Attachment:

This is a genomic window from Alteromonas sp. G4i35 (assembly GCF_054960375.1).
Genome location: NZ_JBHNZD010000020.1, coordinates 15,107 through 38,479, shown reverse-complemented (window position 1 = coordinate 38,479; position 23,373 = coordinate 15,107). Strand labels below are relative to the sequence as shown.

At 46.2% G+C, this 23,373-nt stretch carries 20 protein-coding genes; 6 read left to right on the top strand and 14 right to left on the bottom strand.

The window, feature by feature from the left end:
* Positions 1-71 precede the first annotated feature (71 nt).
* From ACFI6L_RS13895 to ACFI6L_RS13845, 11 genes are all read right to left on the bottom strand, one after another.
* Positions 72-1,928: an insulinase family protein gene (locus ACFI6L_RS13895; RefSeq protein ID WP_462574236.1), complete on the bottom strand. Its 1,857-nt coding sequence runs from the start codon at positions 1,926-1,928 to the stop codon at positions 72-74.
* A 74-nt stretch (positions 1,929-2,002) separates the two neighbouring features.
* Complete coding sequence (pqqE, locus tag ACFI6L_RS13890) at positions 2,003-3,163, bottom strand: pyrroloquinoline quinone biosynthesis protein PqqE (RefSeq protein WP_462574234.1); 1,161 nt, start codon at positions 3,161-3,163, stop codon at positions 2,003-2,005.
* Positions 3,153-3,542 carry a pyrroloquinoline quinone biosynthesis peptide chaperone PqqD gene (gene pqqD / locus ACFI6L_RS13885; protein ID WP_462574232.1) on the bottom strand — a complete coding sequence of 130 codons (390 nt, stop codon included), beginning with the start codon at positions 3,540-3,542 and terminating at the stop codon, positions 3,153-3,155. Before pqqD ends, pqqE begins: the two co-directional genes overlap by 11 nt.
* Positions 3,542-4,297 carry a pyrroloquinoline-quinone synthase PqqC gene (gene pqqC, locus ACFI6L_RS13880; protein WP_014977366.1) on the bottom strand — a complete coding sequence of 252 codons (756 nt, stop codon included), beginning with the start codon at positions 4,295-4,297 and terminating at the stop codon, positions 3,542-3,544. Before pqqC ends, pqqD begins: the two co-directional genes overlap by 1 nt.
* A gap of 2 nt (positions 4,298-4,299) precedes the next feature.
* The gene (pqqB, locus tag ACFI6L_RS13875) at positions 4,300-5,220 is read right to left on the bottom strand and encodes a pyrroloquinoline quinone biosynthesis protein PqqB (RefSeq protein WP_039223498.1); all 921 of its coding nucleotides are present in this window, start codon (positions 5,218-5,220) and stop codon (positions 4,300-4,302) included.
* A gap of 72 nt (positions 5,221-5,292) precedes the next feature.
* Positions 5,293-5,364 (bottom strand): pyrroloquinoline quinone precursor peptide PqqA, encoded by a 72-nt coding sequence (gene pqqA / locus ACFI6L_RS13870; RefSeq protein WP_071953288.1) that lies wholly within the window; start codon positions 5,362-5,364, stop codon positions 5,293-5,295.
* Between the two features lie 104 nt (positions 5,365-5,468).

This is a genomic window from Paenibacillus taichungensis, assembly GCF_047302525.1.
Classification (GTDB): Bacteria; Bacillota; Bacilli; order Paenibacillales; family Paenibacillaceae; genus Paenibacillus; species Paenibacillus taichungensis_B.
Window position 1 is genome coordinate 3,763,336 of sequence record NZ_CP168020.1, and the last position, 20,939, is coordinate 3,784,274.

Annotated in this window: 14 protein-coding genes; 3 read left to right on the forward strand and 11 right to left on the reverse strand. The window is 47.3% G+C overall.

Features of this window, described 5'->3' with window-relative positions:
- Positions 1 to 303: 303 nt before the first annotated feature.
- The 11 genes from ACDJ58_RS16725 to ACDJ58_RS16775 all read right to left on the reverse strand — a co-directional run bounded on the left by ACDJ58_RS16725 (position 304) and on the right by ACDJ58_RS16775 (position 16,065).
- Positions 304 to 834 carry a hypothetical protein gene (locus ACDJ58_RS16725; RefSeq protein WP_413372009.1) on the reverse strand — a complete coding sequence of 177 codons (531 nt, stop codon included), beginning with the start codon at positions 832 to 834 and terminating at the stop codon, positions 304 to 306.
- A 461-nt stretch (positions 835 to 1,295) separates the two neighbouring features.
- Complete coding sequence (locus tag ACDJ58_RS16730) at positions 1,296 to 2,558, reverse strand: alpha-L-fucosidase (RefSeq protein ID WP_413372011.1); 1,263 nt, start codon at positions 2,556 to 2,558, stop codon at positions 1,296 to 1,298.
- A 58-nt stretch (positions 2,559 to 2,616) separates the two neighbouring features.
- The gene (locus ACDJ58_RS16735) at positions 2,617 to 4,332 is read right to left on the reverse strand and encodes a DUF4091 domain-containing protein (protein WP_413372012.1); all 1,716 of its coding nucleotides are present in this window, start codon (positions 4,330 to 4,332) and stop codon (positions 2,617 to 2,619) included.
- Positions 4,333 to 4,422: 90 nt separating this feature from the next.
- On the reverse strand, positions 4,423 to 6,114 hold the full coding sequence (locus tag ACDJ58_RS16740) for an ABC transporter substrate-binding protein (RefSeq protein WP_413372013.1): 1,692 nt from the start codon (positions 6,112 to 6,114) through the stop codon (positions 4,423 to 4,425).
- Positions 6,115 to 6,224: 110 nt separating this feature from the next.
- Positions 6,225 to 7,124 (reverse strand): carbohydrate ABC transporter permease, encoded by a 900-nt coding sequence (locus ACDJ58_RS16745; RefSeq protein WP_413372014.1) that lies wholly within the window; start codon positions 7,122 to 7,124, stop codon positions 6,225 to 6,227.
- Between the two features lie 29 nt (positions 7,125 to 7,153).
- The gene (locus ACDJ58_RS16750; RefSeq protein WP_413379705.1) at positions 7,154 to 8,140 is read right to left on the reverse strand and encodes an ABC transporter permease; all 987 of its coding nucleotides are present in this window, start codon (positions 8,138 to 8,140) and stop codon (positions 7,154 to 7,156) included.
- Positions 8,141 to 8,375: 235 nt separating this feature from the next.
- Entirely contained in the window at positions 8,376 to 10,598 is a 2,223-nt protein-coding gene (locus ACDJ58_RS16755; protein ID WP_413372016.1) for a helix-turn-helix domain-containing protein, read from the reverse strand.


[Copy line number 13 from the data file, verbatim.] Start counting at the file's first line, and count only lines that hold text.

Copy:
* The gene (pqqB, locus tag ACFI6L_RS13875) at positions 4,300-5,220 is read right to left on the bottom strand and encodes a pyrroloquinoline quinone biosynthesis protein PqqB (RefSeq protein WP_039223498.1); all 921 of its coding nucleotides are present in this window, start codon (positions 5,218-5,220) and stop codon (positions 4,300-4,302) included.